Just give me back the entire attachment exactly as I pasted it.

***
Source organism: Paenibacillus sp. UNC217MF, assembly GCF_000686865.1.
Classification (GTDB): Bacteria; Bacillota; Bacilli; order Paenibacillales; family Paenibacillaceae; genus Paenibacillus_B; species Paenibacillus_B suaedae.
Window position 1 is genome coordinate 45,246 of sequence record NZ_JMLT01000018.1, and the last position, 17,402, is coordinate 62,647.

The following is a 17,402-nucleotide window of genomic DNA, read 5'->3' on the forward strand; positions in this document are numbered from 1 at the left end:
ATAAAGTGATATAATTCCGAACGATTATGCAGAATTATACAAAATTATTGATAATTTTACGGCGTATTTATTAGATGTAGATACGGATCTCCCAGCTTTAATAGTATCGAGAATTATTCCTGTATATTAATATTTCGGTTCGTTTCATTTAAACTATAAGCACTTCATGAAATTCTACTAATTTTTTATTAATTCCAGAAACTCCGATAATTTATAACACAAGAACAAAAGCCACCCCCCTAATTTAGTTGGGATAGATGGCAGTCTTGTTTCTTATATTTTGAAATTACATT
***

Source organism: Paenibacillus sp. UNC217MF, assembly GCF_000686865.1.
Classification (GTDB): Bacteria; Bacillota; Bacilli; order Paenibacillales; family Paenibacillaceae; genus Paenibacillus_B; species Paenibacillus_B suaedae.
Window position 1 is genome coordinate 45,246 of sequence record NZ_JMLT01000018.1, and the last position, 17,402, is coordinate 62,647.

The following is a 17,402-nucleotide window of genomic DNA, read 5'->3' on the forward strand; positions in this document are numbered from 1 at the left end:
ATAAAGTGATATAATTCCGAACGATTATGCAGAATTATACAAAATTATTGATAATTTTACGGCGTATTTATTAGATGTAGATACGGATCTCCCAGCTTTAATAGTATCGAGAATTATTCCTGTATATTAATATTTCGGTTCGTTTCATTTAAACTATAAGCACTTCATGAAATTCTACTAATTTTTTATTAATTCCAGAAACTCCGATAATTTATAACACAAGAACAAAAGCCACCCCCCTAATTTAGTTGGGATAGATGGCAGTCTTGTTTCTTATATTTTGAAATTACATT